What is Cross-Docking?

  • Last update: 11.04.2024
  • Published: 12.05.2023
  • Read in: 5 min

Optimizing processes is a key element of running a business. It often depends on the industry’s specifics, but in logistics, transport, or e-commerce, it is particularly important because it affects the delivery time of goods to the consumer. Therefore, it is not surprising that more companies want their customers to receive their orders as quickly as possible.

For this purpose, they are implementing increasingly new improvements. One example of such a measure, where the effects are greatest with the smallest number of employees involved in the supply chain, is Cross-Docking, which is gaining increasing popularity. But what exactly is Cross-Docking? We answered this question, among others, in the article below.

what is cross-docking?

From this article, you will learn:

  • What Cross Docking is,
  • What the types of Cross Docking are,
  • What the disadvantages and advantages of Cross Docking are.

What is Cross-Docking about?

Cross-Docking is a method of goods distribution in which the storage stage is omitted in the supply chain, creating a transshipment point in the designated warehouse area. Thus, Cross-Docking is also called assembly transshipment.

In this logistical model, goods are delivered from the supplier to the transshipment area, where the order is then assembled and passed on for transport. The name itself directly refers to this process.

Interestingly, Cross-Docking can be implemented at various stages of the supply chain, i.e., raw materials, semi-finished products, and finished products can be delivered as part of this process.

E-commerce is more than just logistics. It also includes VAT!

E-commerce is more than just logistics. It also includes VAT!

If you need help with VAT registrations, VAT OSS or settlements, rely on our VAT Compliance specialists.

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What are the types of Cross-Docking?

Cross-Docking is a solution that can be implemented in different variants, depending on the personnel and equipment of your own warehouse.


1. Cross-Docking of full pallets

Cross Docking of full pallets is a logistical model that assumes the minimal participation of warehouse employees.

It is the simplest form of Cross Docking concerning goods with large dimensions. It involves complete pallets arriving at the warehouse, from where they are then passed on to the carrier responsible for delivering the order to the end recipient.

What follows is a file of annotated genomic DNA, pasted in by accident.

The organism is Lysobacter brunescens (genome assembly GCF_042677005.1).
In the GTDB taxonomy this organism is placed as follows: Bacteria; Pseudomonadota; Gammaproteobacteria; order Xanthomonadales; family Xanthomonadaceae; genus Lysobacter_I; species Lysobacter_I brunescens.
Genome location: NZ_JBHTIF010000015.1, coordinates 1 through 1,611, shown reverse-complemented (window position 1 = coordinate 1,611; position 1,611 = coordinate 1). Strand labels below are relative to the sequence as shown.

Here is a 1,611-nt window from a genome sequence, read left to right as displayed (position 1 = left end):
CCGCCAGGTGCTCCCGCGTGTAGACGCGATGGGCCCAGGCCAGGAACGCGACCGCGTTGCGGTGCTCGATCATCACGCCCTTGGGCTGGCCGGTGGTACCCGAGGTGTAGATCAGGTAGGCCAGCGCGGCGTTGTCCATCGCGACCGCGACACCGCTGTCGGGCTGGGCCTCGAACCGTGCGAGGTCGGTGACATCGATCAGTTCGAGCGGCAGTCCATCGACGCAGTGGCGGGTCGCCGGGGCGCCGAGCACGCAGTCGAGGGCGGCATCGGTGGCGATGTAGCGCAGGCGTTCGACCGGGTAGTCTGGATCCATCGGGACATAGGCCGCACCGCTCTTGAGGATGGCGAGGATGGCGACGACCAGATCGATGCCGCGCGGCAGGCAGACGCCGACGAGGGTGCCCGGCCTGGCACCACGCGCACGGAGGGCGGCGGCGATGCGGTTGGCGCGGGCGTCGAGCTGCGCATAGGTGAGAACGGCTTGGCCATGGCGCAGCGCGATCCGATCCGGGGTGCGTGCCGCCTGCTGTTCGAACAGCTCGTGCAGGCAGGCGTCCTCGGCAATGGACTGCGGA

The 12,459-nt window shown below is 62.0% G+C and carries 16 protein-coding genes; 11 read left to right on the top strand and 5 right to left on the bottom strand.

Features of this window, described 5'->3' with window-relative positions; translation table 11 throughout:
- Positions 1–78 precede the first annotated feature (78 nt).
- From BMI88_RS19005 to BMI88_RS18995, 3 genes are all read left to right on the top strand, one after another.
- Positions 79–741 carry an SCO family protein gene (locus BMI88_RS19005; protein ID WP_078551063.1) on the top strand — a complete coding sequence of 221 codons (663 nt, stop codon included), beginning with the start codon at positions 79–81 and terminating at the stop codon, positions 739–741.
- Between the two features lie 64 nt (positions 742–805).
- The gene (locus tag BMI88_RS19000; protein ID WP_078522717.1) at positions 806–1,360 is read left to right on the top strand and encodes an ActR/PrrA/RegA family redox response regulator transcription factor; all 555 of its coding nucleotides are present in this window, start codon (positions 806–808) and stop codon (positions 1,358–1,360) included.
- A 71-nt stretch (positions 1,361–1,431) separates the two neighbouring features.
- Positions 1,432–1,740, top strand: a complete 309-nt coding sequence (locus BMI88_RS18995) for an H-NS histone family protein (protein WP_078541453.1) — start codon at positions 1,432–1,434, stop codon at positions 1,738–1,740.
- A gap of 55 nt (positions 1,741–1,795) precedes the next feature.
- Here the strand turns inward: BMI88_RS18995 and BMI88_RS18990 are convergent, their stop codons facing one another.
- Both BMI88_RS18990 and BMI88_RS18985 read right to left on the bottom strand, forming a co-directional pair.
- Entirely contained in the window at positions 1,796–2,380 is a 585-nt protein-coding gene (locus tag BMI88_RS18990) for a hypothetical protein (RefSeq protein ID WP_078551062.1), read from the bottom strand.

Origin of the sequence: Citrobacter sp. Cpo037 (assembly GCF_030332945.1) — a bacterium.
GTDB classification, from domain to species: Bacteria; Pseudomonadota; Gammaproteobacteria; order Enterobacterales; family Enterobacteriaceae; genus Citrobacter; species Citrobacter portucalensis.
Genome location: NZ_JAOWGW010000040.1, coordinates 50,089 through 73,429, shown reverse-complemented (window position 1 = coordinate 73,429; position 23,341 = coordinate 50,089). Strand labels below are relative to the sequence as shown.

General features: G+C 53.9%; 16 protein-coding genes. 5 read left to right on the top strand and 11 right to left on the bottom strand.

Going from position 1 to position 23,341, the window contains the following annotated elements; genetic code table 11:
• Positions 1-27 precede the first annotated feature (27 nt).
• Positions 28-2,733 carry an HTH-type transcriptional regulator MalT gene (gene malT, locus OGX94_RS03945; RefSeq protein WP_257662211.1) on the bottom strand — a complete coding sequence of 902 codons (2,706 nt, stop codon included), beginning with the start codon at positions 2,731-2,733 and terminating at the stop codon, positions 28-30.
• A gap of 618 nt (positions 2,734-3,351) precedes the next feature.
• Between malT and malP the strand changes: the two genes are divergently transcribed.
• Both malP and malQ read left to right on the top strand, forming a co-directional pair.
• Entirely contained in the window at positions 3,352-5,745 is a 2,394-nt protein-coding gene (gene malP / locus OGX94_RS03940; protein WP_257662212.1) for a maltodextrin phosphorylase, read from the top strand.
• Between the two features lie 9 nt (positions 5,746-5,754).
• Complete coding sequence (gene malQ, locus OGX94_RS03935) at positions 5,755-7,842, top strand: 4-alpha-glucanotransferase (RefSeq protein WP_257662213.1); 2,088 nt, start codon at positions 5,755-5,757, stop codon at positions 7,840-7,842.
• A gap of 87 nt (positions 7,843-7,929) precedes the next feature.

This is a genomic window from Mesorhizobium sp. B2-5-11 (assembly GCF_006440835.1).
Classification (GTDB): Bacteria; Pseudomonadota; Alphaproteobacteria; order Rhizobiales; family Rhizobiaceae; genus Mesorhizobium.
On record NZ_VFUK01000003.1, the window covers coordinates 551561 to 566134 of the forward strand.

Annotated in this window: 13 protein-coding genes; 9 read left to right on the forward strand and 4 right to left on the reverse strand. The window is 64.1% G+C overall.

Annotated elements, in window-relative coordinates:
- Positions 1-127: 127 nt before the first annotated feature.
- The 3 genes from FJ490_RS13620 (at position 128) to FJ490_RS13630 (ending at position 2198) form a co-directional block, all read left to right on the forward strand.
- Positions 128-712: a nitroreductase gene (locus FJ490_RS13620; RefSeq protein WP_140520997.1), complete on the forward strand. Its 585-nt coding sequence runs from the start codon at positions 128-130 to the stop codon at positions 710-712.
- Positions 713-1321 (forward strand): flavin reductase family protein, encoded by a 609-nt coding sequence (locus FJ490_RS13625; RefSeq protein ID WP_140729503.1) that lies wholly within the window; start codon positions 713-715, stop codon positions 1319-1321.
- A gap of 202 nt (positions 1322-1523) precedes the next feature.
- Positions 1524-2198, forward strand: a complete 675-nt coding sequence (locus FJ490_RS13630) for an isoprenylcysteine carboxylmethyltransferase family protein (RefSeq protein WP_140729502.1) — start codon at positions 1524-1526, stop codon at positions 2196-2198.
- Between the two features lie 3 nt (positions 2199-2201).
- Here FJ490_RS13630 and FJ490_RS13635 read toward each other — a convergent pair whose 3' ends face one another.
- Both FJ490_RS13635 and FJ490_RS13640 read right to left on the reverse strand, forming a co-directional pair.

2. Cross-Docking with goods consolidation

This model is Cross Docking with assembly at the transshipment point. It is sometimes referred to as Cross-Docking of completed orders and is likely the most commonly used among the types mentioned here.

Cross-Docking with goods consolidation involves delivering all parts of the order from several suppliers at the transshipment point, then collecting them into one shipment and sending it to the end customer.


3. Intermediate Cross-Docking

Intermediate Cross-Docking includes logistical processes that take into account not only goods deliveries from various distributors but also goods stored in a warehouse, part of which serves as transshipment points.

Intermediate Cross-Docking involves assembling the order from deliveries and stored products, which are then sent to the end customers. This process means having the appropriate infrastructure and very well-coordinated processes of receptions and releases from the warehouse, as well as involving a larger number of employees of such a facility.

Disadvantages and advantages of Cross-Docking

Cross-Docking may pose a challenge to implement for many online stores or companies, but it can also be a very profitable logistical model. Although initially requiring significant labor and financial inputs, the Cross-Docking system proves profitable in the longer term.